Living Rich the Wrong Way: Nate’s Dream House on Oprah
I recently watched a disturbingly warm and fuzzy Oprah show. One of Oprah’s cohorts, Nate Berkus, had been directed to take a schlocky tract house in Seattle and turn it into a “dream home” for an admittedly lovely family. Were they deserving of such largess? I don’t know. I’m guessing Habitat for Humanity chooses the recipients of their good works without so much concern about how camera-friendly they might be.
Nate worked his magic with a lot of help from Pottery Barn and funding by several corporate sponsors. (Can you say “product placement”?) And it was magical.
Ooh, Ahh. No question. The results were spectacular! The modest 1,400-square-foot house had been gutted and pretty much rebuilt from the ground up. A second floor – a snazzy master suite – was added, doubling the living space. And the kids got their very own playhouse in the backyard. Brand-new furniture. Brand-new, top-of-the line appliances. Nate even had a buddy fly in from Australia to completely re-do the landscaping.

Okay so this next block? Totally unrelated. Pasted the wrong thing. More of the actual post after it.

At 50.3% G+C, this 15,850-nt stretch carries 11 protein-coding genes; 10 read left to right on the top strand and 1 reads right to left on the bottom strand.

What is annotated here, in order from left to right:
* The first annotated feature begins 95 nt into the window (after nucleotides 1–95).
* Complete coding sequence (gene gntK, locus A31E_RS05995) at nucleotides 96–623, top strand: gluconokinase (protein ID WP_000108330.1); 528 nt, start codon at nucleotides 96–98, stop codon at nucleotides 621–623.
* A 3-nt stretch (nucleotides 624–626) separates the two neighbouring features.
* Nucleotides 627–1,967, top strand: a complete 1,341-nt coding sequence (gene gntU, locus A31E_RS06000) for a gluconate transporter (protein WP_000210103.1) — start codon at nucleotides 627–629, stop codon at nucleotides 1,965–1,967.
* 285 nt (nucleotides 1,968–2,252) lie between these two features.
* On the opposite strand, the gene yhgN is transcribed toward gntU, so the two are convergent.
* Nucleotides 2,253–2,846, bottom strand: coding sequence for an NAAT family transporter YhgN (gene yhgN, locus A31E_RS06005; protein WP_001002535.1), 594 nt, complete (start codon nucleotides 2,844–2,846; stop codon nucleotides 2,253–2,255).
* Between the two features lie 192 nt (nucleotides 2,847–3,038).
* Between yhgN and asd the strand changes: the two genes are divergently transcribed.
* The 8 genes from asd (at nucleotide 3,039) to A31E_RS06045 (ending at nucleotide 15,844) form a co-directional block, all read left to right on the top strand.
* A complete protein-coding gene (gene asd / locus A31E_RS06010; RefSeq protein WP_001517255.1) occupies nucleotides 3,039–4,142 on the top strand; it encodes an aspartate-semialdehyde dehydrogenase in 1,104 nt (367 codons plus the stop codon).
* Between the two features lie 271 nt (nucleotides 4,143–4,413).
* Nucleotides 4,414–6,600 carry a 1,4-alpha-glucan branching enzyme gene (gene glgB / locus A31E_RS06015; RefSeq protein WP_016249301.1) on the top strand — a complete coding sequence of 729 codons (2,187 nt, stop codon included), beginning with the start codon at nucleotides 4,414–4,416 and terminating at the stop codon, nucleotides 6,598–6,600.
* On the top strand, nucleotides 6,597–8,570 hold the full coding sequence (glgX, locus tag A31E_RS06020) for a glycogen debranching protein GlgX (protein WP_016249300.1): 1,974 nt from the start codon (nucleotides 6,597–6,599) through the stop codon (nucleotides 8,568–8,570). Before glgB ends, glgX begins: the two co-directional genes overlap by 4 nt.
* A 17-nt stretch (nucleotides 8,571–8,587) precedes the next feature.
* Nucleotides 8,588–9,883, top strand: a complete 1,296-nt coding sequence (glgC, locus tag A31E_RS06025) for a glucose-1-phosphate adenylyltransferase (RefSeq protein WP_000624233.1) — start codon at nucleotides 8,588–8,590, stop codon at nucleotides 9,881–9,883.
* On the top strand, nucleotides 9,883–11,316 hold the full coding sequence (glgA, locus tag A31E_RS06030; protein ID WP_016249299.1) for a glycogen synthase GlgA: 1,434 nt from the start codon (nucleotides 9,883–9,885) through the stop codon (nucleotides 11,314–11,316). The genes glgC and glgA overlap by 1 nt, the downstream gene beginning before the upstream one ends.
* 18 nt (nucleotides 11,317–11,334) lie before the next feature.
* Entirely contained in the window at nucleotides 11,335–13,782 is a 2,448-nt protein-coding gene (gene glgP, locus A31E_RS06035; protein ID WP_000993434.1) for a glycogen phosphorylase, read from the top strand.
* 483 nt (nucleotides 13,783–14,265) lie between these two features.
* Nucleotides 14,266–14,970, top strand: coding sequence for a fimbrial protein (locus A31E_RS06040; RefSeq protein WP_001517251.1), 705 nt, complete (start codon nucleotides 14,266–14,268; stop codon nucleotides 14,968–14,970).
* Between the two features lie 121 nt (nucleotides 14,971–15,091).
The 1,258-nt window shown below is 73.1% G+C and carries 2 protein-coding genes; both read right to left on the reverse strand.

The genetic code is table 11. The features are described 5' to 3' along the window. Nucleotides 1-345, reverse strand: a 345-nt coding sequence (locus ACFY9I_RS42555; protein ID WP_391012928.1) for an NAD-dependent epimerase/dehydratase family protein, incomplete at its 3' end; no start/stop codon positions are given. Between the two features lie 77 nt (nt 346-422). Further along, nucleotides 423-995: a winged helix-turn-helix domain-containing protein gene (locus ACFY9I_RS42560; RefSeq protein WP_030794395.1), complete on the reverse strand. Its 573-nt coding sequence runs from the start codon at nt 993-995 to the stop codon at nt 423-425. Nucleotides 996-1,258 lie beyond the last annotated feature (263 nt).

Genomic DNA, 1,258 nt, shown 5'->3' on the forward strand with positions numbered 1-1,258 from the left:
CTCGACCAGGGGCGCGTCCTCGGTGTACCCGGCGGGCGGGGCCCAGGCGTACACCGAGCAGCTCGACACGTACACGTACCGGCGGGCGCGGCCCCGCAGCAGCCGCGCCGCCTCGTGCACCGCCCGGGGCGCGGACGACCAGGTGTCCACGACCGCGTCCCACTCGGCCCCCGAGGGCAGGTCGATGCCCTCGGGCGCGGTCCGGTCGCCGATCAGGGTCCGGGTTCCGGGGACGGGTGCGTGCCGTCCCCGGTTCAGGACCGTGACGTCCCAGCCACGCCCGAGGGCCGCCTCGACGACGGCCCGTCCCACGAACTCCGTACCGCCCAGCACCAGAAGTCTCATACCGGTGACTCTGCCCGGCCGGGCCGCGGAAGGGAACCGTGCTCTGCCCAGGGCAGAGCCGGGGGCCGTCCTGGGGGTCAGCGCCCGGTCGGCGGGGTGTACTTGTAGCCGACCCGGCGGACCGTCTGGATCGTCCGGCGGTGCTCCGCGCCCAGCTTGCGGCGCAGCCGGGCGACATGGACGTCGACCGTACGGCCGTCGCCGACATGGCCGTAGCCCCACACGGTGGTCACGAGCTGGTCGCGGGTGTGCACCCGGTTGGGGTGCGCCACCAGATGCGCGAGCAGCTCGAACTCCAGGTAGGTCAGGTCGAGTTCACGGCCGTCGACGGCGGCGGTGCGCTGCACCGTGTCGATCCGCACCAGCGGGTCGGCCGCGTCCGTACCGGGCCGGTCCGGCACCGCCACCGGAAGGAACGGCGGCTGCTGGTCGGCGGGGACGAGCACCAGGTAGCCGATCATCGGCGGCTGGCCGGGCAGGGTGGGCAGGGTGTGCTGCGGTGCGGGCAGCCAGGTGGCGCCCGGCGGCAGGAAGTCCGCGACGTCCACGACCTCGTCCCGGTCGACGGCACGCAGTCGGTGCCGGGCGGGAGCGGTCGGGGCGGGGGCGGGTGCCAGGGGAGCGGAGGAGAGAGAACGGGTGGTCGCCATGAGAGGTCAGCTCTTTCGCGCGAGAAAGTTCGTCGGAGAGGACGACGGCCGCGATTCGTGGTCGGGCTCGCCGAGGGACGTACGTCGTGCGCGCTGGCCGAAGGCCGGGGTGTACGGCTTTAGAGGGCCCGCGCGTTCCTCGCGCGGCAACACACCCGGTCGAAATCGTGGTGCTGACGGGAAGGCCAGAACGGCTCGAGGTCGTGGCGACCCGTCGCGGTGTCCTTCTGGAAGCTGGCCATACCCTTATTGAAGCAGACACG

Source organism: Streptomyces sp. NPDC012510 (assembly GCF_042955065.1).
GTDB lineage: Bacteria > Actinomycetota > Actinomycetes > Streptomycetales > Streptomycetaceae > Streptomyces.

And Nate did it all in 15 days. (With no mention made of how many people were on his building and design “team.” You can imagine.)
The family was dazzled. And I’m sure most of Oprah’s viewers were as well. But I was appalled.
Is this a home?
In these pages, Michael Masterson has said, “I have lived in a mud hut in Africa and a 5,000-square-foot mansion – and I can tell you this: The quality of a home has very little to do with how much it costs or how big it is. Think about the houses you most admire. They are probably NOT huge and flashy.”
Michael went on to say, “One of my favorites is a modest three-bedroom in Cleveland which has been transformed by the lady who owns it into a luxurious museum of her love of travel, dance, and learning. Every room is a gem. I am completely comfortable and endlessly amused in this rich and interesting home.”
Isn’t that what you want your home to be? A sanctuary made up of things you put together yourself. Choose. Collect. Oprah/Nate’s presentation was beautiful – but so impersonal.
You don’t want to feel like a guest in your home, you want to feel like it’s yours.
How are you making that happen? How are you building your dream house?